More realistically, however, Flowers will make sure it stays at the front of the bread line. Mexico’s Grupo Bimbo (PINK:GRBMF) subsidiary Bimbo Bakeries USA and Campbell Soup (NYSE:CPB) unit Pepperidge Farm are next in line.

Who Should Buy Hostess’ Snack Food Division?

There’s no denying the big enchilada is the snack food division, which would give a suitor not only Twinkies, but brands such as Dolly Madison, Standish Farms and Drake’s.

A company called McKee Foods has been courting Drake’s, and is reportedly ready to pay between $25 million and $30 million for the name. Apollo Global and C. Dean Metropoulos have collectively put $410 million on the table for the Dolly Madison and Hostess brands, which includes Twinkies.

Those aren’t done deals either, though.

In the same sense that Walmart was an excessively obvious buyer for Hostess’ bread division, PepsiCo (NYSE:PEP) is the no-brainer buyer for Hostess’ snack food units.

There’s no doubt that PepsiCo already has all the inroads it needs, offering not only the Pepsi line of soft drinks, but also Frito-Lay snack chip brands like Lay’s and Doritos, as well as Gatorade and Tropicana. It would take practically no effort at all to slide some powdered donuts and cupcakes into its distribution stream, and add more than the $1 billion in annual sales Hostess snacks are producing now. Indeed, PepsiCo might be able to rekindle growth for Hostess snacks, which have been bleeding sales for years.

Just for the record, though, PepsiCo hasn’t even been posed as a potential buyer by any analyst or media commentator.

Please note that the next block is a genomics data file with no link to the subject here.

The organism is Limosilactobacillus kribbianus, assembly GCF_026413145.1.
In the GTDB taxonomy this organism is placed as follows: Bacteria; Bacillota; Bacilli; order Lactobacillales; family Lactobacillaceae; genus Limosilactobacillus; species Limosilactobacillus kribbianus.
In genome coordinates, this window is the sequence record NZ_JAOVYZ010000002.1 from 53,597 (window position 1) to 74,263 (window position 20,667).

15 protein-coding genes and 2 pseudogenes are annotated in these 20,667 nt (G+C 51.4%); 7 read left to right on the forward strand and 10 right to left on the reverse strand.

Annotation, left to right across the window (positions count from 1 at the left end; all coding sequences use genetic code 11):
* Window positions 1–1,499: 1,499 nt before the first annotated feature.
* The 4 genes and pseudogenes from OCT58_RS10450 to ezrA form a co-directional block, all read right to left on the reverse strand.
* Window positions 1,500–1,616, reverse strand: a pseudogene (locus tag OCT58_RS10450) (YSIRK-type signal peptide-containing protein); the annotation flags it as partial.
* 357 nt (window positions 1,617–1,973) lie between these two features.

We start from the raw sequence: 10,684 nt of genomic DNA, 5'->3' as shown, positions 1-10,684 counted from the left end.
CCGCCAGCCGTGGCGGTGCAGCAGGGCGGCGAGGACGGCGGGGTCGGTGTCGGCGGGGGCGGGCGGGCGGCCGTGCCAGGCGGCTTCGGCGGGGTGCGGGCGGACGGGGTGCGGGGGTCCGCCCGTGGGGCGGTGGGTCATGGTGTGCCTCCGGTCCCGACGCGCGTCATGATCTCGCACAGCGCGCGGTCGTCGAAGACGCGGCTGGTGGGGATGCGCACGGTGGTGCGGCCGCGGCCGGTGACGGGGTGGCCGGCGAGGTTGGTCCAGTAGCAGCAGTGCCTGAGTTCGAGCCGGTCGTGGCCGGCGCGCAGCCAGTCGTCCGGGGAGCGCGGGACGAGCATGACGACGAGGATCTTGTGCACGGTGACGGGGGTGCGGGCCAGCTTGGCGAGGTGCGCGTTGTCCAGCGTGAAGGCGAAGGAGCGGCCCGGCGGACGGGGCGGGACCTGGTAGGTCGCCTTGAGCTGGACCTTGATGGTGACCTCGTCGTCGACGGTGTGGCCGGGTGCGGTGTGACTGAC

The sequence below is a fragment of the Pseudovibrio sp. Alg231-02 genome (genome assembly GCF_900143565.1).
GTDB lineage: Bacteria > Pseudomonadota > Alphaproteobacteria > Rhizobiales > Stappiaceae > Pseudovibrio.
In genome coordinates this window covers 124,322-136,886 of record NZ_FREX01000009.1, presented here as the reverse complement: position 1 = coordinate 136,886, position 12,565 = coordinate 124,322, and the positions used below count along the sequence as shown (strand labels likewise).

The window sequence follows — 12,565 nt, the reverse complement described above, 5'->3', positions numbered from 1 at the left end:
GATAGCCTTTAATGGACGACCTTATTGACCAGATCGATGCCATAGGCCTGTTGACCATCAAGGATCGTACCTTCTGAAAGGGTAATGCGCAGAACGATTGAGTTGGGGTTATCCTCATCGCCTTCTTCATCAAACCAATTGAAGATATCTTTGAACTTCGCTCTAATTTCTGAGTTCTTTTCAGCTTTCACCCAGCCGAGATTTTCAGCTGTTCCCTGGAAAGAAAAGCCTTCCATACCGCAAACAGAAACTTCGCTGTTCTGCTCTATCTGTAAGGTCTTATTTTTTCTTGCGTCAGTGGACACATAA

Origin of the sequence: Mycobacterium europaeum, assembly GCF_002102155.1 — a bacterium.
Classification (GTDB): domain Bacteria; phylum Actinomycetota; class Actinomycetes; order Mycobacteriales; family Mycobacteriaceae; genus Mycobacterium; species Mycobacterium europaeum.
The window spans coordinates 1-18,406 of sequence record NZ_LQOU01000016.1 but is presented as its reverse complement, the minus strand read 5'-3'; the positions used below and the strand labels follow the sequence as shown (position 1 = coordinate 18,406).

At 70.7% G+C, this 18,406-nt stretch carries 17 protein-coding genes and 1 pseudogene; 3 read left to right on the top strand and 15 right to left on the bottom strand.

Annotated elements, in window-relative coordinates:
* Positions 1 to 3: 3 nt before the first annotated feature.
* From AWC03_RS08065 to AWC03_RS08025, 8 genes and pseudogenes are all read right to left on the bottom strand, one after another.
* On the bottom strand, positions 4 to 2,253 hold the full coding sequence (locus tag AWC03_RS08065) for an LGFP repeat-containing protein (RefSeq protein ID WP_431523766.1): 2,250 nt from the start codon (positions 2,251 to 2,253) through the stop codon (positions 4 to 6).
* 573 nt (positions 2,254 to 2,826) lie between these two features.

Yes, Walmart also could take a swing on Hostess’ snack foods, but odds are WMT realizes snack foods are a little more complicated than bread. Quality and marketing and perception mean so much more with a snack food; those aren’t Walmart’s fortes, and the company knows that.

Other possible buyers include J&J Snack Foods (NASDAQ:JJSF), Bimbo, McKee and ConAgra (NYSE:CAG). Of those four, J&J and then McKee are best suited to handle new snack brands after PepsiCo.

There’s another interesting possibility, however … even if it’s a long shot.

What if struggling snack food name Diamond Foods (NASDAQ:DMND) could somehow bring at least part of Hostess under its umbrella?

It’s a crazy idea, to be sure. Diamond only has a little more than $100 million in cash and short-term receivables on hand, and it’s unlikely it would be able to get enough credit to make a play for Hostess and/or Dolly Madison. Yet Blackrock (NYSE:BLK) has been buying more of Diamond Foods, and one has to wonder whether Blackrock thinks the two snack food makers are not only underestimated, but could rebuild better by rebuilding together.

As I said, though, that’s a crazy long shot.

The Last Word

Only time will tell who gets what when the bidding ends on March 19. But, one thing does seem sure now: Twinkies will live on.

That’s the most important thing.

As of this writing, James Brumley did not hold a position in any of the aforementioned securities.

Article printed from InvestorPlace Media,